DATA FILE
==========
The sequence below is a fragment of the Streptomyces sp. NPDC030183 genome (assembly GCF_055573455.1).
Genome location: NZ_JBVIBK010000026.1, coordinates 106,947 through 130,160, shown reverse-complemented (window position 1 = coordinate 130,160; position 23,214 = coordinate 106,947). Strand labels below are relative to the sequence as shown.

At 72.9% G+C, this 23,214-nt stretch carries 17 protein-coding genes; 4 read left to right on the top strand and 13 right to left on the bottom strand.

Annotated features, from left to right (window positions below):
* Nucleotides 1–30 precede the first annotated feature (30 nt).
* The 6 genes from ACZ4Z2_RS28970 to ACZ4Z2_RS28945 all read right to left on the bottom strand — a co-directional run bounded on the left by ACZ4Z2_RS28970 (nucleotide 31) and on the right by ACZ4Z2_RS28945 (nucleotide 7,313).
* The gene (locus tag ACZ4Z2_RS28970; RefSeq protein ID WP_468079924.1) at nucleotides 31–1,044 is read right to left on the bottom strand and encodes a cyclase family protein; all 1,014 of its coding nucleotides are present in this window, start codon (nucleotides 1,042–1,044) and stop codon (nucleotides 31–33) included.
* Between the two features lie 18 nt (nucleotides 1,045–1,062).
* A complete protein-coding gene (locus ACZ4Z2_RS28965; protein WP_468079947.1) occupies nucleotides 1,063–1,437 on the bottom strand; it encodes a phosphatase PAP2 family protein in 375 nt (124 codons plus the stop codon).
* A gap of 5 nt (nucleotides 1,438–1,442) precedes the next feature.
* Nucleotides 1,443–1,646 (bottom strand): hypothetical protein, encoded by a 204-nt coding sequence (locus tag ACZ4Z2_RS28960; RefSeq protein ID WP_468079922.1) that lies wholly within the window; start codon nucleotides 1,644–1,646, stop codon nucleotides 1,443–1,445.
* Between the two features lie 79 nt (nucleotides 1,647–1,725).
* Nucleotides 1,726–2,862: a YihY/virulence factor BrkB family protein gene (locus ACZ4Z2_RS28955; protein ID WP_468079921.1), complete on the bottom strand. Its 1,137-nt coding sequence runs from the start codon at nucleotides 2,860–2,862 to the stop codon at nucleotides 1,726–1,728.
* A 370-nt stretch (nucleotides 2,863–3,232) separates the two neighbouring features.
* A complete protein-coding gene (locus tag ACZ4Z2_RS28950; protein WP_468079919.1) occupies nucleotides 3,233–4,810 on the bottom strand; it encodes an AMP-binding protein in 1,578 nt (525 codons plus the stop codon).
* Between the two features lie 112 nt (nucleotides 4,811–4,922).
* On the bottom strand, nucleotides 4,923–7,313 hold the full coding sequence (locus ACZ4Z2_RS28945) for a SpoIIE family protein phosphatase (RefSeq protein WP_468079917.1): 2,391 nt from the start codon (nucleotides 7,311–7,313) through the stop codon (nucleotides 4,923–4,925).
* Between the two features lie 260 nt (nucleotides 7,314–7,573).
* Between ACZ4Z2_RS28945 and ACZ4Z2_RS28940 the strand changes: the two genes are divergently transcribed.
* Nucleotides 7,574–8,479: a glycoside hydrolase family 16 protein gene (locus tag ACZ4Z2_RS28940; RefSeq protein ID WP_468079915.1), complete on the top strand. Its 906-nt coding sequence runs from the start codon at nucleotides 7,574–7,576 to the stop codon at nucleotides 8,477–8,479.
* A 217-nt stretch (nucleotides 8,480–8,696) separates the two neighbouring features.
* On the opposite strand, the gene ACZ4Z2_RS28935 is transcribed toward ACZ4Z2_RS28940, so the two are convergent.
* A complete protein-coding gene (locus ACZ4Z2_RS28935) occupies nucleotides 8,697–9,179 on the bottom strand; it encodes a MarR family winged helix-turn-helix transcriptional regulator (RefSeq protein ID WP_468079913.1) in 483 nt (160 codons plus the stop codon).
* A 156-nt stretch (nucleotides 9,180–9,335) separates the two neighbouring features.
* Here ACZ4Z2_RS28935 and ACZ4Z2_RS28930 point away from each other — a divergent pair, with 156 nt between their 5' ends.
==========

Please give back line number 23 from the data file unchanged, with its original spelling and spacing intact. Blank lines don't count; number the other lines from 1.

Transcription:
* A complete protein-coding gene (locus ACZ4Z2_RS28935) occupies nucleotides 8,697–9,179 on the bottom strand; it encodes a MarR family winged helix-turn-helix transcriptional regulator (RefSeq protein ID WP_468079913.1) in 483 nt (160 codons plus the stop codon).